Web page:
Armstrong makes good Tour start but what next?
“Since I started, I’ve been at the front of my sport,” Lance Armstrong told me before the start of the Tour de France.
Whether you like him or not, it’s quite true.
At almost 39, Armstrong is still in the game and rode impressively in Saturday’s 8.9-km prologue in Rotterdam.
“Step by step, it’s getting better. I’m pretty content with it,” he said.
The sweetest thing for Armstrong may have been the fact he beat Alberto Contador for the first time in a time trial since his comeback last year.
The Spaniard, arguably the strongest Grand Tour rider, lost five seconds to Armstrong, who is set to be the man of the first week.
Tuesday’s tricky stage to Arenberg, featuring over 13 kms of cobbled sections, is probably where Armstrong could take more time off Contador. It could also be Armstrong’s chance to wear the yellow jersey for the first time since 2005 –- last year he missed out on the coveted jersey by a whisker after the team time trial.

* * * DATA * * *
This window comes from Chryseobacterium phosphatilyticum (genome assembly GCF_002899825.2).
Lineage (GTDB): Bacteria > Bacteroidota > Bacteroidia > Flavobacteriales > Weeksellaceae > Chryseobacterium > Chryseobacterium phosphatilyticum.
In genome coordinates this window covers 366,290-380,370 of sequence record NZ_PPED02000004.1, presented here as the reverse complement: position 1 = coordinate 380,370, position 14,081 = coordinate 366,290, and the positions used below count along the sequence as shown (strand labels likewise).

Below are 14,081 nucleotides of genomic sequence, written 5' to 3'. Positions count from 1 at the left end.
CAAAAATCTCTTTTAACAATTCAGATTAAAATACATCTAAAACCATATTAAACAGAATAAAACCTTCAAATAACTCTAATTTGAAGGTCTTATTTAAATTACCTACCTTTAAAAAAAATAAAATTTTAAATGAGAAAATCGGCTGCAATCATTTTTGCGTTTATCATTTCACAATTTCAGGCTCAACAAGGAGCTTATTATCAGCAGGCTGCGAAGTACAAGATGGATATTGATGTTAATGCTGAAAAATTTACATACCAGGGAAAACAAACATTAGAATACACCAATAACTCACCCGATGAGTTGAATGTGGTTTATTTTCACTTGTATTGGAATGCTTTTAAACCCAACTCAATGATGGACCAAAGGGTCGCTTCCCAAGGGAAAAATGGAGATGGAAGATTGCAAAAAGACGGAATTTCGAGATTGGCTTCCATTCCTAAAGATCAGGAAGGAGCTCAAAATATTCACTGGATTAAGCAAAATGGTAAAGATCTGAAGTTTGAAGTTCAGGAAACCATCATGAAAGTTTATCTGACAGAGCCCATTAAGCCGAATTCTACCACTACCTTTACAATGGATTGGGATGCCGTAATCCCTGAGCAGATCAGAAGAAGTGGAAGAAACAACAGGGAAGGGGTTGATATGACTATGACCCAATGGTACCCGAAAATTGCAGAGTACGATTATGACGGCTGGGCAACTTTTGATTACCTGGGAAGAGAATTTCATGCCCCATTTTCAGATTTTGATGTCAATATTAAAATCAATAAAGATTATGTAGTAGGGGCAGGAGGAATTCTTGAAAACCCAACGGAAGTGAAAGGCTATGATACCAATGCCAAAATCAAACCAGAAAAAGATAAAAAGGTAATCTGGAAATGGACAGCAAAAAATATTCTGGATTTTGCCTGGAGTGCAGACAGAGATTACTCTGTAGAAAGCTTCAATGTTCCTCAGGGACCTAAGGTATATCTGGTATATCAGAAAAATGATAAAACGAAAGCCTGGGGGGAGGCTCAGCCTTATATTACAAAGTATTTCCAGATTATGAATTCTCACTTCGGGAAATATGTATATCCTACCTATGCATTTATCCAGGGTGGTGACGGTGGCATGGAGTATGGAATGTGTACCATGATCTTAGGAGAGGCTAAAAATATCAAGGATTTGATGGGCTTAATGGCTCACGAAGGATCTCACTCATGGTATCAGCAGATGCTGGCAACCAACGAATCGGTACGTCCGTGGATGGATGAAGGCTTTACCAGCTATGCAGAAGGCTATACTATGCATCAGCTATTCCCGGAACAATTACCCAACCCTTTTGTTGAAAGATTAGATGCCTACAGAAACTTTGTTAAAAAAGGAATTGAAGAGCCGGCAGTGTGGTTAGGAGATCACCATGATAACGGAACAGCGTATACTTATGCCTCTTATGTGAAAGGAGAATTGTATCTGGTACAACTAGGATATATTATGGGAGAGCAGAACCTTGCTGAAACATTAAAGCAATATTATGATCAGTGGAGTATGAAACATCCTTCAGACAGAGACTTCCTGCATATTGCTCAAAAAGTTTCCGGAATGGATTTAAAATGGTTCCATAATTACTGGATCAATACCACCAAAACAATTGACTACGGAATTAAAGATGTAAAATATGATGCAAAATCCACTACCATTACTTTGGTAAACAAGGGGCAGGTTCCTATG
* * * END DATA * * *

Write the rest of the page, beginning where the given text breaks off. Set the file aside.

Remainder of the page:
Could this be a more realistic goal than actually winning the race?
In L’Equipe, Gilles Simon seems to believe anything is now possible.
Astana manager Yvon Sanquer, a man of few words, does not look that convinced.
“We expected Lance to be the man to watch in the first week because it is the time when he can take some time off Alberto. It will be much more difficult in the later parts of the Tour,” said Sanquer.
With climbers like Andy Schleck or Ivan Basso having lost ground in the prologue, the race’s scenario could suit Contador perfectly.
The Schleck brothers said if one of them were to win the Tour, they would have to attack and this kind of script is not to Armstrong’s liking.
The American showed at the Tour of Switzerland last month that he could keep up with the best, but he could suffer from repeated attacks from Basso, the Schlecks and Contador if they decide to cause havoc in the steep Pyrenees climbs.
PHOTO: Radioshack rider Lance Armstrong cycles to take the fourth place the 8.9km prologue of the Tour de France cycling race in Rotterdam, July 3, 2010. REUTERS/Eric Gaillard